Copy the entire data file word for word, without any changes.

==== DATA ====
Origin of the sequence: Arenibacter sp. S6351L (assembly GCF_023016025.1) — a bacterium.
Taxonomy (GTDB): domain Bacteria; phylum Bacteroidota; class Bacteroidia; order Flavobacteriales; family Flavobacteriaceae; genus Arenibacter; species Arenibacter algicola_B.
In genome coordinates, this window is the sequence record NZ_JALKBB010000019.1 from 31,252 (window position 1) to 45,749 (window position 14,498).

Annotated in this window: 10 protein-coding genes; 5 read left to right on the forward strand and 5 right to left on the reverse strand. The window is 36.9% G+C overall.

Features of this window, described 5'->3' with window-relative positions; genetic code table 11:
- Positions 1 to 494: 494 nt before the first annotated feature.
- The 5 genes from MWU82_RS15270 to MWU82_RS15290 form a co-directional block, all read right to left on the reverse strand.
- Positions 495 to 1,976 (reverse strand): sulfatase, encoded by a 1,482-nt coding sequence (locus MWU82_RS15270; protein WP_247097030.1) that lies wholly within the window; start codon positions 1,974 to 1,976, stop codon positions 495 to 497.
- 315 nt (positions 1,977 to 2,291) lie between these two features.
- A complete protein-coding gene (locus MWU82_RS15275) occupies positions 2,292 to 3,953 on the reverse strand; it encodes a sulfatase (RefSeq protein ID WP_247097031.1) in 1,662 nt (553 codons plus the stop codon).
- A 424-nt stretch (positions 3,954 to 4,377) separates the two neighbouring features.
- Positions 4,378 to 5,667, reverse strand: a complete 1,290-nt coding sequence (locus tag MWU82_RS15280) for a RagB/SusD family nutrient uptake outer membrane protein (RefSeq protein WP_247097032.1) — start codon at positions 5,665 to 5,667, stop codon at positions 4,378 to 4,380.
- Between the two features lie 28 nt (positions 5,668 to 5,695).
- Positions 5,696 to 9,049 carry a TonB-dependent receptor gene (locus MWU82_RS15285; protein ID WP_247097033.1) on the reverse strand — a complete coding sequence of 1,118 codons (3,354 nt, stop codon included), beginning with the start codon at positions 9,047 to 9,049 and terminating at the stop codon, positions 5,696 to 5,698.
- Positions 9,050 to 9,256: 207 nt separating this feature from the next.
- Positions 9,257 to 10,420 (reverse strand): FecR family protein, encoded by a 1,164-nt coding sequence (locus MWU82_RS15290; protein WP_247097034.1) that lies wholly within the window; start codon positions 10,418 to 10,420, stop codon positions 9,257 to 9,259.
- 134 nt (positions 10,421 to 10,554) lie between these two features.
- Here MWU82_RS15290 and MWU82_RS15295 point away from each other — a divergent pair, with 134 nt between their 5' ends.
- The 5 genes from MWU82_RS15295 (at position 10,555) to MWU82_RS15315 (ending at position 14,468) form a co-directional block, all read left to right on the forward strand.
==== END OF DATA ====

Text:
Origin of the sequence: Arenibacter sp. S6351L (assembly GCF_023016025.1) — a bacterium.
Taxonomy (GTDB): domain Bacteria; phylum Bacteroidota; class Bacteroidia; order Flavobacteriales; family Flavobacteriaceae; genus Arenibacter; species Arenibacter algicola_B.
In genome coordinates, this window is the sequence record NZ_JALKBB010000019.1 from 31,252 (window position 1) to 45,749 (window position 14,498).

Annotated in this window: 10 protein-coding genes; 5 read left to right on the forward strand and 5 right to left on the reverse strand. The window is 36.9% G+C overall.

Features of this window, described 5'->3' with window-relative positions; genetic code table 11:
- Positions 1 to 494: 494 nt before the first annotated feature.
- The 5 genes from MWU82_RS15270 to MWU82_RS15290 form a co-directional block, all read right to left on the reverse strand.
- Positions 495 to 1,976 (reverse strand): sulfatase, encoded by a 1,482-nt coding sequence (locus MWU82_RS15270; protein WP_247097030.1) that lies wholly within the window; start codon positions 1,974 to 1,976, stop codon positions 495 to 497.
- 315 nt (positions 1,977 to 2,291) lie between these two features.
- A complete protein-coding gene (locus MWU82_RS15275) occupies positions 2,292 to 3,953 on the reverse strand; it encodes a sulfatase (RefSeq protein ID WP_247097031.1) in 1,662 nt (553 codons plus the stop codon).
- A 424-nt stretch (positions 3,954 to 4,377) separates the two neighbouring features.
- Positions 4,378 to 5,667, reverse strand: a complete 1,290-nt coding sequence (locus tag MWU82_RS15280) for a RagB/SusD family nutrient uptake outer membrane protein (RefSeq protein WP_247097032.1) — start codon at positions 5,665 to 5,667, stop codon at positions 4,378 to 4,380.
- Between the two features lie 28 nt (positions 5,668 to 5,695).
- Positions 5,696 to 9,049 carry a TonB-dependent receptor gene (locus MWU82_RS15285; protein ID WP_247097033.1) on the reverse strand — a complete coding sequence of 1,118 codons (3,354 nt, stop codon included), beginning with the start codon at positions 9,047 to 9,049 and terminating at the stop codon, positions 5,696 to 5,698.
- Positions 9,050 to 9,256: 207 nt separating this feature from the next.
- Positions 9,257 to 10,420 (reverse strand): FecR family protein, encoded by a 1,164-nt coding sequence (locus MWU82_RS15290; protein WP_247097034.1) that lies wholly within the window; start codon positions 10,418 to 10,420, stop codon positions 9,257 to 9,259.
- 134 nt (positions 10,421 to 10,554) lie between these two features.
- Here MWU82_RS15290 and MWU82_RS15295 point away from each other — a divergent pair, with 134 nt between their 5' ends.
- The 5 genes from MWU82_RS15295 (at position 10,555) to MWU82_RS15315 (ending at position 14,468) form a co-directional block, all read left to right on the forward strand.